# Trainig ResNet50, No. epochs: 20, Learning Rate: 0.003, Loss: Focal Loss

#Training ResNet50, No. epochs: 20, Learning Rate: 0.003, Loss: Cross Entropy Loss

# Results

Confusion Matrix:

You can find my notebook under here: Notebook URL

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Hi all,

Just finished lesson one and though of the idiom “cannot see the forest for the trees”. If you haven’t heard it before basically means a person cannot see the big picture because the focus is too much on the details.

I used the ‘Is it a bird?’ notebook a reference to start. I had to change the keyword from ‘tree’ to ‘single tree’ as too many forest like photos came up for that search. Overall, is an accurate model and can successfully ‘see the forest from the trees’.

### Result!

link to github: GitHub - dave-hay/fastai

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Hi everyone,
I added a notebook for chest x-Ray image classification based on lesson 1:

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Hi friends, I’m so new to the field of deep learning but the passion I’ve got for this is really huge and on fire.
I’m really grateful to Sir @jeremy for this SOTA show of love to all of us (me specifically) for making such volume of profound yet simply communicated teaching available for free and very accessible. You and the entire team at fastai are so amazing individuals.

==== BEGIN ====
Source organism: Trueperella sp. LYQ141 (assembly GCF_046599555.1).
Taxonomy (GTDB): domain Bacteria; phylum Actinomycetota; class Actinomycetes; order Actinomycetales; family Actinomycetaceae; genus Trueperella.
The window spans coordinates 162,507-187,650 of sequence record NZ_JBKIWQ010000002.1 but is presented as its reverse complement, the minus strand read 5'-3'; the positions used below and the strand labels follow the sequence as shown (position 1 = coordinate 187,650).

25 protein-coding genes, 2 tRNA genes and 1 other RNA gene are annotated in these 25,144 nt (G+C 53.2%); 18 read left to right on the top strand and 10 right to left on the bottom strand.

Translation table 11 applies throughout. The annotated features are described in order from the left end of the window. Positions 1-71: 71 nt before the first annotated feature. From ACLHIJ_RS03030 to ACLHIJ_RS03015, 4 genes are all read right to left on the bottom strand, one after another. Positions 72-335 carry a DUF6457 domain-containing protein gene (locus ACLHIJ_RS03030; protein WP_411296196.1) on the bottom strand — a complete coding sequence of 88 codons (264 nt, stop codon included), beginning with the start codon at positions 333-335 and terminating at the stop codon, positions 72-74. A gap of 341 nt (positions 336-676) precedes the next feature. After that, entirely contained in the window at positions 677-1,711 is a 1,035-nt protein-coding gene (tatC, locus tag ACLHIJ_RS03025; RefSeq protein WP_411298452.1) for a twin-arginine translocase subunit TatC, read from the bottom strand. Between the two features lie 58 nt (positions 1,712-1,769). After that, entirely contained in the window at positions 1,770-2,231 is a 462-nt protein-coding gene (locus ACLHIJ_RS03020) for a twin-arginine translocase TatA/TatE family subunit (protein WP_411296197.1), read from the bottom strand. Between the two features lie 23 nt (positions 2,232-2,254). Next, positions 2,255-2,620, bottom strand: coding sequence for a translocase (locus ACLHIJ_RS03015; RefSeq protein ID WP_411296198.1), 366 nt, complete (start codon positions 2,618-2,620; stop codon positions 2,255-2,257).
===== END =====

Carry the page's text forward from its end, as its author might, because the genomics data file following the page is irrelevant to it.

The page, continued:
After completing the first session of the course, I applied what I learnt to create a bunch of computer vision classification models all available here → computer vision classification models with fastai

I’m currently building out more computer vision classification models based off of the teachings from the first session; while experimenting and tweaking some stuff, I observed that while training the model with the number of epochs set to 8, the error_rate remained constant from the third epoch upwards. I believe this is the reason Sir @jeremy did set the number of epochs to 3.

I so much enjoy this and all… I’m so grateful Sir @jeremy, God bless you and your team.
Deep Thanks!

Currently, I’m reading chapter one of the book on GitHub while building the other computer vision models I wrote down.

Thanks!

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Hello All,

After completing chapters 1 and 2, I wanted to make something that would categorize images of plastic into recycling codes. Sometimes I can’t read (or find!) the little code symbol on the container. I thought a model could help me sort my recycling, but it didn’t quite work as expected.

Here’s the Kaggle notebook I made to categorize plastics by code.

I exported the model to huggingface and made a simple JavaScript app to use my on my phone for figuring out the plastic code.

As I used the app, I found that had really made something that categorizes different container shapes and doesn’t really do a good job of figuring out the plastic type!

This was a good way to learn the importance of training data. It would be nice to give in-app feedback about how the model is (or isn’t) working and use the feedback to improve the model.

I’m excited to see how the rest of the course goes.

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i had a question shouldn’t the error rate decrease after each epoch.
what am i missing here?